U.S. Hydropower Economics Insights: Turbine Supply Chain Trends

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U.S. Hydropower Economics Insights: Turbine Supply Chain Trends

DATE:

February 8, 2021

BY:

LeRoy Coleman, Director of Communications, NHA

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U.S. Hydropower Economics Insights: Turbine Supply Chain Trends

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For people within the waterpower industry, no three names are more synonymous with hydropower than Francis, Kaplan and Pelton – the three primary types of turbine technology. Turbines, of course, serve as the heartbeat for hydropower projects, transferring the energy from moving water to generate electricity. And from 2010-2019, nearly 12 gigawatts of hydropower turbine capacity has been installed in the U.S, in the form of upgrading existing facilities or new project builds.

At a more macrolevel, for U.S. turbine manufacturers, from 2015–2019 the trade balance for imports was $279 million, while exports represented $263 million. During this period, China, Canada, and Brazil were the top three countries for imported turbines and parts. For exports, Canada and Mexico accounted for 51% of turbines shipped out of the country.

These findings, which were produced by the Department of Energy’s Waterpower Technology Office in its recently released January 2021 edition of the U.S. Hydropower Market Report, provides the most up-to-date information on the hydropower turbine industry.

Why It Matters

Understanding the U.S. hydropower turbine supply chain offers a glimpse into not only the scope and vitality of the market, but emerging trends in hydropower development. For example, since 2010 the average turbine installations at existing facilities was 50 MW with a median unit size of 16 MW. At the same time, for new project builds the capacities were 7 MW and 1 MW, respectively. As such, the lion’s share of hydropower’s new growth is coming from small hydro projects.

However, the overwhelming bulk of installed turbine capacity over the last decade (12 GW) is coming from repairs and upgrades at existing facilities. In fact, of the 291 turbine installations over that time period, 79% percent occurred at existing facilities and represented 96% of the turbine capacity installed. And since 2010, nearly $8 billion has been invested in upgrading the U.S. hydropower fleet, with almost $2 billion corresponding to projects initiated in 2017–2019. As such, the market for maintaining the current fleet remains a viable market for manufactures.

According to Jeanne Hilsinger, Executive Chairman of Czech-American turbine supplier Mavel, which focusses solely on turbines for small and medium hydroelectric power projects, “We have supplied a mix of Kaplan (60%), Francis (30%) and Modular micro turbines (10%) for a wide variety of project types, including equipment upgrades, new Low Flow Units at existing plants, new projects at existing dam sites and irrigation systems.” She added that with the strong focus on climate change and renewables, turbine suppliers are anticipating an increase in demand in all global markets for a wide variety of project types. Policy will pick the winners. The United States, with the right policies in place, could lead the charge.”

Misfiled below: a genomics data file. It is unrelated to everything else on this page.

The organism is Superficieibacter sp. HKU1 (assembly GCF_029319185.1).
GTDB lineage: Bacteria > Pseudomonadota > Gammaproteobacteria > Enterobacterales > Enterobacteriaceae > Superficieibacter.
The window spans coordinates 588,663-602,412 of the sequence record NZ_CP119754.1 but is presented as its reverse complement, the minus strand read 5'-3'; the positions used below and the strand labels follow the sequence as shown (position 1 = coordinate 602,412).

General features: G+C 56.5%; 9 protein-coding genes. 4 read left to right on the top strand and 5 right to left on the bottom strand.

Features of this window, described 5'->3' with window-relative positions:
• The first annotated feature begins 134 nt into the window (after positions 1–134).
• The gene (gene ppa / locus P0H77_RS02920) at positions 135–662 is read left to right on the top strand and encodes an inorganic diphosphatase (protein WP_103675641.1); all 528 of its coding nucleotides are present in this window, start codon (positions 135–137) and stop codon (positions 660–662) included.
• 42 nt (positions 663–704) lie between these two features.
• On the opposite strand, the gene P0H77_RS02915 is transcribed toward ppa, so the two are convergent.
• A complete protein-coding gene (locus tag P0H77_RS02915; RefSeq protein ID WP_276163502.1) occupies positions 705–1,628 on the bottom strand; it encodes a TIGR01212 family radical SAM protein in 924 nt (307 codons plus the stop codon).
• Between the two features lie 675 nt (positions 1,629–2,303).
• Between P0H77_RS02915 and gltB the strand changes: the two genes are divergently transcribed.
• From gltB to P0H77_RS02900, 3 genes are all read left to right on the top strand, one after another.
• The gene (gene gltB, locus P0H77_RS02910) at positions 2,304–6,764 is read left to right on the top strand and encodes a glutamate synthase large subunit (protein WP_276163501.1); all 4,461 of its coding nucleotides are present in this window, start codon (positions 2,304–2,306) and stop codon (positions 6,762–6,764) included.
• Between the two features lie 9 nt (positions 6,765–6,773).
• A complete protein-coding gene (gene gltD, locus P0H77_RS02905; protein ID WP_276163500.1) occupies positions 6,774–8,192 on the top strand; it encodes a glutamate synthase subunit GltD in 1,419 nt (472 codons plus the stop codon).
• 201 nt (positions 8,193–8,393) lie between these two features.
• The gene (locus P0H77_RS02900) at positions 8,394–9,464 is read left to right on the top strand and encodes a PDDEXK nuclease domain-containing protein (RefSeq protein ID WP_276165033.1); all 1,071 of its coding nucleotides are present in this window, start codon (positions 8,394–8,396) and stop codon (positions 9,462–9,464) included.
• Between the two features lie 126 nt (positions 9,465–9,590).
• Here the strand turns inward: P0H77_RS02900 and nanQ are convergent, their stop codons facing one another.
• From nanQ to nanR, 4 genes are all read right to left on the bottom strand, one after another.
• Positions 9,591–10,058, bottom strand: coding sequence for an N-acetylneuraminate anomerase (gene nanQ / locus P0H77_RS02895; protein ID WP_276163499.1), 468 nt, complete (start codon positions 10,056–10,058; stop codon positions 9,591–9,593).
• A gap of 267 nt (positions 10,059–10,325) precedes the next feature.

Deep Dive

The types of turbines installed over the past decade is particularly fascinating. According to the Market Report, Francis is the most common turbine type, as it represented 56% of units installed. Moreover, fifteen of the 32 installed turbines with capacities greater than 100 MW were Francis units. Kaplan were found to be the second most common type of turbine installed, representing 35% of units installed in the past decade. And since 2010, only 11 Pelton units have been installed with a total capacity of 109 MW.

The type of turbine installed in the past decade also varied based on whether it was for a new plant or a replacement at an existing facility. At new plants, predominantly non-powered dams, Kaplan has been the preferred turbine, making up 72% of turbines installed – total 316 MW or 72%. And since 2010, 35 hydropower projects build on existing non-powered dams have come online.

For turbine replacements at existing plants, 62% of the units were Francis (60% of capacity), while Kaplan units accounted for a 32%.

Given that the majority of turbine installed capacity is repair and upgrades in the last decade, it naturally begs the question: where is it happening in the industry. According to the Market Report, the federal fleet accounted for 17% (73) of turbine units and 27% of capacity. The remainder of the activity was distributed between the public, nonfederal fleet (24% of units) and privately-owned plants (59% of units).

This article just scratches the surface of the trends in the U.S. hydropower turbine industry, we encourage you to read the Market Report for a deep understanding.